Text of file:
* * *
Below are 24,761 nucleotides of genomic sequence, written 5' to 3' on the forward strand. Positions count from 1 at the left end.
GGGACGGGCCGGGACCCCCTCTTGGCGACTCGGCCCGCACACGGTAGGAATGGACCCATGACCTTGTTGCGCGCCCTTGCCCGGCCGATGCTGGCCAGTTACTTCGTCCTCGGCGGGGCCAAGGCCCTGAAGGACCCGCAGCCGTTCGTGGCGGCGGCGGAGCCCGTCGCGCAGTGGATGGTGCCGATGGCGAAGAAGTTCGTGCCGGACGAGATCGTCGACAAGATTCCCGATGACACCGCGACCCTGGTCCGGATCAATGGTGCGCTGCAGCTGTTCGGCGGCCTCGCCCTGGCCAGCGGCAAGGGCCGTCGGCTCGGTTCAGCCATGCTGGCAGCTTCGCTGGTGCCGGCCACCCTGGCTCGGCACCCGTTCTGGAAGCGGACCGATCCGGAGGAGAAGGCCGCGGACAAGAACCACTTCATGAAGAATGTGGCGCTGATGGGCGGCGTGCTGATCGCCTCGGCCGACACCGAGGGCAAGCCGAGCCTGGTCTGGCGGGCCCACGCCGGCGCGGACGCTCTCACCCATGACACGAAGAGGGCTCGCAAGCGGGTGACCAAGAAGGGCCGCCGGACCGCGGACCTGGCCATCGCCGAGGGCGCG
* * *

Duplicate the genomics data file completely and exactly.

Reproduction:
Below are 24,761 nucleotides of genomic sequence, written 5' to 3' on the forward strand. Positions count from 1 at the left end.
GGGACGGGCCGGGACCCCCTCTTGGCGACTCGGCCCGCACACGGTAGGAATGGACCCATGACCTTGTTGCGCGCCCTTGCCCGGCCGATGCTGGCCAGTTACTTCGTCCTCGGCGGGGCCAAGGCCCTGAAGGACCCGCAGCCGTTCGTGGCGGCGGCGGAGCCCGTCGCGCAGTGGATGGTGCCGATGGCGAAGAAGTTCGTGCCGGACGAGATCGTCGACAAGATTCCCGATGACACCGCGACCCTGGTCCGGATCAATGGTGCGCTGCAGCTGTTCGGCGGCCTCGCCCTGGCCAGCGGCAAGGGCCGTCGGCTCGGTTCAGCCATGCTGGCAGCTTCGCTGGTGCCGGCCACCCTGGCTCGGCACCCGTTCTGGAAGCGGACCGATCCGGAGGAGAAGGCCGCGGACAAGAACCACTTCATGAAGAATGTGGCGCTGATGGGCGGCGTGCTGATCGCCTCGGCCGACACCGAGGGCAAGCCGAGCCTGGTCTGGCGGGCCCACGCCGGCGCGGACGCTCTCACCCATGACACGAAGAGGGCTCGCAAGCGGGTGACCAAGAAGGGCCGCCGGACCGCGGACCTGGCCATCGCCGAGGGCGCG